Baby Hawk: 8 Pictures and 8 Amazing Facts

Common buzzard chick in the nest, Buteo buteo buzzard fledgling chick close up in the buzzards nest, photo taken by climbing on the tree in natural habitat
© Luka Hercigonja/Shutterstock.com

Written by Kellianne Matthews

Published: November 7, 2023

Share on:

Advertisement


Raptors or birds of prey are some of the most remarkable animals on Earth. With powerful wings, razor-like talons, and sharp senses, these perfectly adapted hunters rule the skies as apex predators, inspiring us as they fulfill their role in maintaining balance in the earth’s ecosystems. However, they don’t start out that way — they begin life much like other species, helpless and completely dependent on their parents. Here are some amazing facts about baby hawks, along with some adorable pictures!

1. There Are Many Different Types of Baby Hawks

Red shouldered hawk and baby in nest in tree

Most hawks lay between one and seven eggs in each clutch.

©Patricia Kuhn/Shutterstock.com

Baby hawks come in many different shapes and sizes and can be found all around the world except for Antarctica. As members of the family Accipitridae, these incredible birds of prey are scientifically categorized into two main groups: Accipitrinae and Buteo. Members of the Accipitrinae subfamily include accipitrine hawks or “true hawks”. This includes birds like sparrowhawks, sharp-shinned hawks, Cooper’s hawks, and goshawks. 

Hawks in the Buteo group, on the other hand, have larger bodies and broader wings. This group includes hawks like ferruginous hawks, Swainson’s hawks, red-tailed hawks, and red-shouldered hawks. Sometimes you may hear Buteo hawks referred to as “buzzards” as well.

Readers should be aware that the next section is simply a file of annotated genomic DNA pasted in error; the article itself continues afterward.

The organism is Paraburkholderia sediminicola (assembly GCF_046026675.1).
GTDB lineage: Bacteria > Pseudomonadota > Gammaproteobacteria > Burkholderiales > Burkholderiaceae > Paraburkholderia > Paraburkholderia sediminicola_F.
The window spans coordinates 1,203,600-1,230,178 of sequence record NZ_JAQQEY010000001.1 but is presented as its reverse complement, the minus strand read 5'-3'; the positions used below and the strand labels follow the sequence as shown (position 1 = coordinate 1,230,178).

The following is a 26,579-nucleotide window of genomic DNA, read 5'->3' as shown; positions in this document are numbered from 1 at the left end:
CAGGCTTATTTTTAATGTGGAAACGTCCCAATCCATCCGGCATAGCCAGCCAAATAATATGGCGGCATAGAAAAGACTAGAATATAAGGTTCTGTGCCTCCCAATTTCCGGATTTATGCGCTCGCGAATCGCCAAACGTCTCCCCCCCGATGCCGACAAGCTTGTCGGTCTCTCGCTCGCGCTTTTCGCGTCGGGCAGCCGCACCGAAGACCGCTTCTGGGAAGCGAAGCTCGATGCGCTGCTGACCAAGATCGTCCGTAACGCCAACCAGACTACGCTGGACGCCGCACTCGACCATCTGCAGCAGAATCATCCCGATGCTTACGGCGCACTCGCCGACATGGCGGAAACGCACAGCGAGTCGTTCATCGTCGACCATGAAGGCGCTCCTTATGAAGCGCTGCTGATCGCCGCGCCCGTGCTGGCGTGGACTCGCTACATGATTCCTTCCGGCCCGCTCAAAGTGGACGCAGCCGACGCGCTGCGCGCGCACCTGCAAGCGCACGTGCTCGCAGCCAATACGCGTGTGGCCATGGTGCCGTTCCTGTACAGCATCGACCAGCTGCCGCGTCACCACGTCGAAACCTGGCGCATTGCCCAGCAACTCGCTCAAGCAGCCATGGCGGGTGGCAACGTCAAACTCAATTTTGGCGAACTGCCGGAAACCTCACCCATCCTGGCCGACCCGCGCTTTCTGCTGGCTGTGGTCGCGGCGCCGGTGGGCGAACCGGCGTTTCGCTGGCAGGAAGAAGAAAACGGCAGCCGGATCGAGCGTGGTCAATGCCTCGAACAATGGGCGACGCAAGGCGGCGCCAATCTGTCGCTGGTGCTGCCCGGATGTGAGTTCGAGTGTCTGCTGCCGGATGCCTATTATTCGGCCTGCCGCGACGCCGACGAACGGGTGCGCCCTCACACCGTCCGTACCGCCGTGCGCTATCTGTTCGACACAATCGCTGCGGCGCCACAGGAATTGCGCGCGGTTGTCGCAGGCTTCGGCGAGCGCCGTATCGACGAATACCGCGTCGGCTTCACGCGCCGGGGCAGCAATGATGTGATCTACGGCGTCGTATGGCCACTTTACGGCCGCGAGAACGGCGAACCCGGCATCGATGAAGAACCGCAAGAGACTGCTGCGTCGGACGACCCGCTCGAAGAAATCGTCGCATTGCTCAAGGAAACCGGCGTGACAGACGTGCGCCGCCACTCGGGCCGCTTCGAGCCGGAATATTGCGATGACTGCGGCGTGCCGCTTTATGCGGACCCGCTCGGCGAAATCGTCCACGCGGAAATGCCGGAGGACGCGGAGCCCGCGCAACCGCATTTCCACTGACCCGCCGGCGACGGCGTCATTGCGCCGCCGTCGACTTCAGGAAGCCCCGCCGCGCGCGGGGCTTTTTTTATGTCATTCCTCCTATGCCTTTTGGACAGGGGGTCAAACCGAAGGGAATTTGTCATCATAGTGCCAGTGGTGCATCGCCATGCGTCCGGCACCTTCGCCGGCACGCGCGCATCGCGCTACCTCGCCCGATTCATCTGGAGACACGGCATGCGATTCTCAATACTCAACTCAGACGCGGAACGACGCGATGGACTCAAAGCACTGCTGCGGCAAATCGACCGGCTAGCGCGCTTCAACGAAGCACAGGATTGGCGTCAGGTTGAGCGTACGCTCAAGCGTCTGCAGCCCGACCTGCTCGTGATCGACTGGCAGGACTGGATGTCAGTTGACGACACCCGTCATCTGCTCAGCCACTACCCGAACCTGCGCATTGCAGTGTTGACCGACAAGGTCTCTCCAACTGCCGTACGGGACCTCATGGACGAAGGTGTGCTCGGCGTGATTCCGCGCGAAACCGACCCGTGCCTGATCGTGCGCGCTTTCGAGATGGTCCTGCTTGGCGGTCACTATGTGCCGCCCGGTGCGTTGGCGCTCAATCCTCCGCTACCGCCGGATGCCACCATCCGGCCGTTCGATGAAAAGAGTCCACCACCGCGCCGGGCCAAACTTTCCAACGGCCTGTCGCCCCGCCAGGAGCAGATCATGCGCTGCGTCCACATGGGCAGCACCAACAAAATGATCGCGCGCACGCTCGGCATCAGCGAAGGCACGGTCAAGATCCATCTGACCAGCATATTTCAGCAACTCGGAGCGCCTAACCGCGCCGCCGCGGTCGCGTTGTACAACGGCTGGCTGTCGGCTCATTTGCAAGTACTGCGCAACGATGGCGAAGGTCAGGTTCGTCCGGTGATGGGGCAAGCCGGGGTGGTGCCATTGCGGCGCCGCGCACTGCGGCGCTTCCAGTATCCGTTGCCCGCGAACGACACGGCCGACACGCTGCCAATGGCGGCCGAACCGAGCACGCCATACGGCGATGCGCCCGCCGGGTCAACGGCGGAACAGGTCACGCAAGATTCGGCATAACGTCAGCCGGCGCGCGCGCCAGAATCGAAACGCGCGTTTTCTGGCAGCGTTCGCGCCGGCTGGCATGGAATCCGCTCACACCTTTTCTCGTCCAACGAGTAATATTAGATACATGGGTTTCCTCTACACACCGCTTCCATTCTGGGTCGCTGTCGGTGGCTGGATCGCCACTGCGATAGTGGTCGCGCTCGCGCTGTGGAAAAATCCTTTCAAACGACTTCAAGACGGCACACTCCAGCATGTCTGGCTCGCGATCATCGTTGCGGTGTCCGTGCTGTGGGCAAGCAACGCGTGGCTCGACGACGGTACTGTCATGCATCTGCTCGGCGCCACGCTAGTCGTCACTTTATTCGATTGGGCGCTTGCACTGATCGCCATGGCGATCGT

What makes this even more confusing, is that there are a few birds that people refer to as hawks, but they aren’t hawks at all! For example, some people call the peregrine falcon a “duck hawk” or an osprey a “fish hawk”. However, neither of these birds is actually a hawk! 

2. Some Baby Hawk Species Are in Danger of Extinction

Ridgway’s hawk perching on the tree

Ridgway’s hawks only live in the Caribbean on the island of Hispaniola.

©Yingna Cai/Shutterstock.com

Unfortunately, many species of hawks are in danger of extinction as their populations continue to dwindle in the wild. Ridgway’s hawk (Buteo ridgwayi), for example, is the most critically endangered hawk species today. Sadly, there are less than 500 left in the wild. The gray-backed hawk is also endangered, and the white-necked hawk (Buteogallus lacernulatus) is a vulnerable species. Other hawks, like the Hawaiian hawk or ‘io (Buteo solitarius) and the rufous crab hawk (Buteogallus aequinoctialis) are near-threatened species. 

Sadly, the main threat to these beautiful birds of prey is humans, particularly habitat destruction. In addition, they suffer from hunting, pesticide poisoning, and climate change. Losing these unique species is not only tragic but can be detrimental. Hawks are vital members of the ecosystem and play a crucial role in keeping small animal populations balanced.

3. A Baby Hawk Is Called an Eyas